"Adoption and diffusion efforts do not automatically ensure the best interest of the system. Installation efforts are often little more than attempts to promote painless infusion, to install without really changing, and to accommodate but not to improve. These efforts are often misguided and have complicated rather than enhanced computer use. Failure has often been assured by the methods used to Ďsellí computers in schools. Teachers with limited computer knowledge, and often conflicting priorities, influence how, when, or even if needed innovations are to be implemented. Instead of promoting adoption and diffusion, change is often stonewalled due to the territorial, personal, and political threats posed by innovation" (Hannafin, et al., 1987, p. 7).
In an article by Jessica Siegel (1995), staff development was noted as imperative for technology integration in the schools. Teachers must not only have training on the use of the technology, but on how the innovation can become a part of their teaching repertoire. "While Ďnuts and boltsí training on equipment is obviously necessary, most experienced technology trainers argue that staff development has to move beyond this rudimentary stage to have any real effect" (Siegel, 1995, pp. 44-45). Teachers training teachers and working within interdisciplinary teams allows teachers to develop units and teaming with technology as a tool, not the focus (Norton & Gonzales, 1998; Siegel, 1995). "Teacher inservice has to model how to use the technology in the teaching and learning process. The idea is not only to teach them how to use the hardware and software, but how to integrate it seamlessly into the curriculum. Otherwise, it doesnít work..."(Siegel, 1994, p. 34). Thus, hardware, software, and professional development share an interdependent relationship (Dyrli & Kinnaman, 1994c; Office of Technology Assessment, 1995; Scheffler & Logan, 1999).
It was also discovered that "a longer timetable allows teachers time to absorb information, try ideas out in their classrooms, and then come back for more discussion" (Siegel, 1995, p. 45). Boyd (1992) pointed out that change frequently fails because insufficient time was allocated. Fullan (1985) also suggested that emphasis be placed on such resources as release time for planning and training. When staff development is seen as an "add-on" to the school day, itís understandable that workshops are offered infrequently and in one-shot formats (Siegel, 1995). Typically, workshops and "show and tell" demonstrations have been used to provide teachers with the basic "how to" knowledge required to use computers in an instructional capacity (Dalton, 1989). Professional development is more likely to be effective when it encourages teachers to participate in their own renewal rather than supplying teachers with prepackaged information or training (Office of Technology Assessment, 1995). Although we may believe that teachers will automatically seek to learn about new technology and instructional methods, the reality is that, when teachers are lacking confidence to integrate an innovation into their instructional program, they will tend to ignore it.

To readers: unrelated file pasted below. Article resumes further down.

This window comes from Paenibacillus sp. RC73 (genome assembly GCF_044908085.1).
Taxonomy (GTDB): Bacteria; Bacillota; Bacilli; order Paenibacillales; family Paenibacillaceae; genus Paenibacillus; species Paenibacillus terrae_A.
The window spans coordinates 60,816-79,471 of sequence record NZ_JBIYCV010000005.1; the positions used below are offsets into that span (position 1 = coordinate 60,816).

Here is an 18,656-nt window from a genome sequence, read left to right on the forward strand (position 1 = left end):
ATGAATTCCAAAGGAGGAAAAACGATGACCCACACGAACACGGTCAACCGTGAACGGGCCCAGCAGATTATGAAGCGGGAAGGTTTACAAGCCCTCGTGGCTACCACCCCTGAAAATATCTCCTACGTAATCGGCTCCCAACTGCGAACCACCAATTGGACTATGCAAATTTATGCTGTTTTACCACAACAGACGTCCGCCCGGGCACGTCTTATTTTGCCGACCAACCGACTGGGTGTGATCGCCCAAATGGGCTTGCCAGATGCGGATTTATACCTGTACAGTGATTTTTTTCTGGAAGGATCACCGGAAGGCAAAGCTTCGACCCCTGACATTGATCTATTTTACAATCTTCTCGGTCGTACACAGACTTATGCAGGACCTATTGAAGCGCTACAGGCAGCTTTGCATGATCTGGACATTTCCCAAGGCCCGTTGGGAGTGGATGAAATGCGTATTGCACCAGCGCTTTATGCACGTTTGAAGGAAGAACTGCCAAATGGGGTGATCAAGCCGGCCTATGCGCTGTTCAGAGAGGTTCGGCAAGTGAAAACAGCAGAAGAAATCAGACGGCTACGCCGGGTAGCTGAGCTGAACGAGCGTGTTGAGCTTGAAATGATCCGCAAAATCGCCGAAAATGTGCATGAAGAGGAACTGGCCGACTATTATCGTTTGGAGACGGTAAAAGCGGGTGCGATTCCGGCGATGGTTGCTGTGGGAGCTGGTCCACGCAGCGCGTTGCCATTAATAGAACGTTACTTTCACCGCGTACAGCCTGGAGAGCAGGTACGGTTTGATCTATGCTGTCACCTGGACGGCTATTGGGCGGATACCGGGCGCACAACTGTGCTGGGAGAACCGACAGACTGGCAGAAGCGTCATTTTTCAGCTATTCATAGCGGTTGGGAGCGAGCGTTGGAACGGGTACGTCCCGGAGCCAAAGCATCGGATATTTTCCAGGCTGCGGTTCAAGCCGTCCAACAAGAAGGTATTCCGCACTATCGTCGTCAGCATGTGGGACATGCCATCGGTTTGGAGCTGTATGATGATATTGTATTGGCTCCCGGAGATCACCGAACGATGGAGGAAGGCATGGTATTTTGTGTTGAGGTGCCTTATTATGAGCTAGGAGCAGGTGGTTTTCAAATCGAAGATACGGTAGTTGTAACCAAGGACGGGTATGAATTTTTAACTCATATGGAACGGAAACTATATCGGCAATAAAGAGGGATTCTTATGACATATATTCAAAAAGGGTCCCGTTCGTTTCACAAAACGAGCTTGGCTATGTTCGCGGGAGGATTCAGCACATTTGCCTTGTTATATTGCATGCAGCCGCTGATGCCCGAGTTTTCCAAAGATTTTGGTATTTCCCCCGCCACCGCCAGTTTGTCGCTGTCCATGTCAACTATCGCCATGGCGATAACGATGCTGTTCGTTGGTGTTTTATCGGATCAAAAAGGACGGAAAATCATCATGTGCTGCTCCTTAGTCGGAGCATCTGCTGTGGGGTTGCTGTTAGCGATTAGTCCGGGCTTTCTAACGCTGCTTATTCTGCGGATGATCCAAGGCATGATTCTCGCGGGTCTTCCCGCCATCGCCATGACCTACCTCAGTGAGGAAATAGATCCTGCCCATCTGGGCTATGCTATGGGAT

School districts need to provide the standard workshops to help teachers gain the skills and confidence necessary to use computers, but there must also be support for venturesome methods (Corbett, Dawson & Firestone, 1984). "No risk, no gain could be no truer than for the integration of computers in the schools. Benefits will be realized in proportion to the innovativeness of our prospective solutions" (Hannafin et al., 1987). Because adopters tend to have greater risk tendencies, the higher the risk-proneness of a subject, the higher the innovationís acceptance and adoption, and the shorter the rate of diffusion of a typical innovation. Risk reduction can be accomplished by reducing the uncertainty or by reducing the consequences (Dusick, 1998; Fidler & Johnson, 1984; Herbig & Kramer, 1994; Rogers & Shoemaker, 1971).
Another impediment to computer use in schools is information or innovation overload and burnout (Herbig & Kramer, 1994; Latham, 1988; Sarason, 1982). Information overload is the phenomenon of too much information overloading a consumer and causing adverse judgmental decision-making. It is the userís response to the increasing pace of information, knowledge, and innovations that are appearing. Studies show that effectiveness suffers when too much information is readily available (Herbig & Kramer, 1994). Currently, much information is being presented in such a short time that people are incapable of assimilating it all before the next batch appears, contributing to overload. Overload usually occurs when the nature of the information is uncertain, ambiguous, novel, complex, or intense causing society to be data rich and information poor (Herbig & Kramer, 1994).